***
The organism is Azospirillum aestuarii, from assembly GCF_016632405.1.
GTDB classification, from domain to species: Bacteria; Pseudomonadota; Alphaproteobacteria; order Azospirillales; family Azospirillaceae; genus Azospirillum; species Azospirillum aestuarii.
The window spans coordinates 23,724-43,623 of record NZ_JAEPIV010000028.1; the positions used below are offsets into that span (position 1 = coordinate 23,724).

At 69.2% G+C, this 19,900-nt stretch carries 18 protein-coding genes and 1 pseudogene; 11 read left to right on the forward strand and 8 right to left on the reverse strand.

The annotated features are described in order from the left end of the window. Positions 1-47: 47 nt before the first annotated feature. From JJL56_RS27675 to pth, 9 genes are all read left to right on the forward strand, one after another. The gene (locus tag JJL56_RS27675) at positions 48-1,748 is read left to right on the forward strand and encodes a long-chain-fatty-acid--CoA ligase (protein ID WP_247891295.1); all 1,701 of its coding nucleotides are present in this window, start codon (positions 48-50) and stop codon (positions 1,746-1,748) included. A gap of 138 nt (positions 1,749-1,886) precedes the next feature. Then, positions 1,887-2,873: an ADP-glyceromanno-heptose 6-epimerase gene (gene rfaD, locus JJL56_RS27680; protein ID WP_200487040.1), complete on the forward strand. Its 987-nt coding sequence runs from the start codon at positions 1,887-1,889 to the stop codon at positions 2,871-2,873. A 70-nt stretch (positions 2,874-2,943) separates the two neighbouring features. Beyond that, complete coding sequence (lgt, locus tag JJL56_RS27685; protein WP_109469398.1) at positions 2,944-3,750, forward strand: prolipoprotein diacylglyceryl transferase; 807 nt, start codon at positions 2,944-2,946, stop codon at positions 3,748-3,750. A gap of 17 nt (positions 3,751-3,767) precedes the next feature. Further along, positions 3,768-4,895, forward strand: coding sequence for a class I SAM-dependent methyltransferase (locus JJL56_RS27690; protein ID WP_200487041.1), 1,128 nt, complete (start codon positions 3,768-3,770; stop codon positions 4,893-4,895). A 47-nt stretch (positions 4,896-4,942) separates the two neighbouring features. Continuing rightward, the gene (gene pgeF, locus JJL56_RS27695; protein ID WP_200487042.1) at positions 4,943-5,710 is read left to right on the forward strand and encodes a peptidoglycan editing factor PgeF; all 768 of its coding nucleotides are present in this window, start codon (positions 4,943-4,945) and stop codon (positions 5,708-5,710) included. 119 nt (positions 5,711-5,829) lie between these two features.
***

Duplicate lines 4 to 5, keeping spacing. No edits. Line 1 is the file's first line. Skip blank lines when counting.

At 69.2% G+C, this 19,900-nt stretch carries 18 protein-coding genes and 1 pseudogene; 11 read left to right on the forward strand and 8 right to left on the reverse strand.

The annotated features are described in order from the left end of the window. Positions 1-47: 47 nt before the first annotated feature. From JJL56_RS27675 to pth, 9 genes are all read left to right on the forward strand, one after another. The gene (locus tag JJL56_RS27675) at positions 48-1,748 is read left to right on the forward strand and encodes a long-chain-fatty-acid--CoA ligase (protein ID WP_247891295.1); all 1,701 of its coding nucleotides are present in this window, start codon (positions 48-50) and stop codon (positions 1,746-1,748) included. A gap of 138 nt (positions 1,749-1,886) precedes the next feature. Then, positions 1,887-2,873: an ADP-glyceromanno-heptose 6-epimerase gene (gene rfaD, locus JJL56_RS27680; protein ID WP_200487040.1), complete on the forward strand. Its 987-nt coding sequence runs from the start codon at positions 1,887-1,889 to the stop codon at positions 2,871-2,873. A 70-nt stretch (positions 2,874-2,943) separates the two neighbouring features. Beyond that, complete coding sequence (lgt, locus tag JJL56_RS27685; protein WP_109469398.1) at positions 2,944-3,750, forward strand: prolipoprotein diacylglyceryl transferase; 807 nt, start codon at positions 2,944-2,946, stop codon at positions 3,748-3,750. A gap of 17 nt (positions 3,751-3,767) precedes the next feature. Further along, positions 3,768-4,895, forward strand: coding sequence for a class I SAM-dependent methyltransferase (locus JJL56_RS27690; protein ID WP_200487041.1), 1,128 nt, complete (start codon positions 3,768-3,770; stop codon positions 4,893-4,895). A 47-nt stretch (positions 4,896-4,942) separates the two neighbouring features. Continuing rightward, the gene (gene pgeF, locus JJL56_RS27695; protein ID WP_200487042.1) at positions 4,943-5,710 is read left to right on the forward strand and encodes a peptidoglycan editing factor PgeF; all 768 of its coding nucleotides are present in this window, start codon (positions 4,943-4,945) and stop codon (positions 5,708-5,710) included. 119 nt (positions 5,711-5,829) lie between these two features.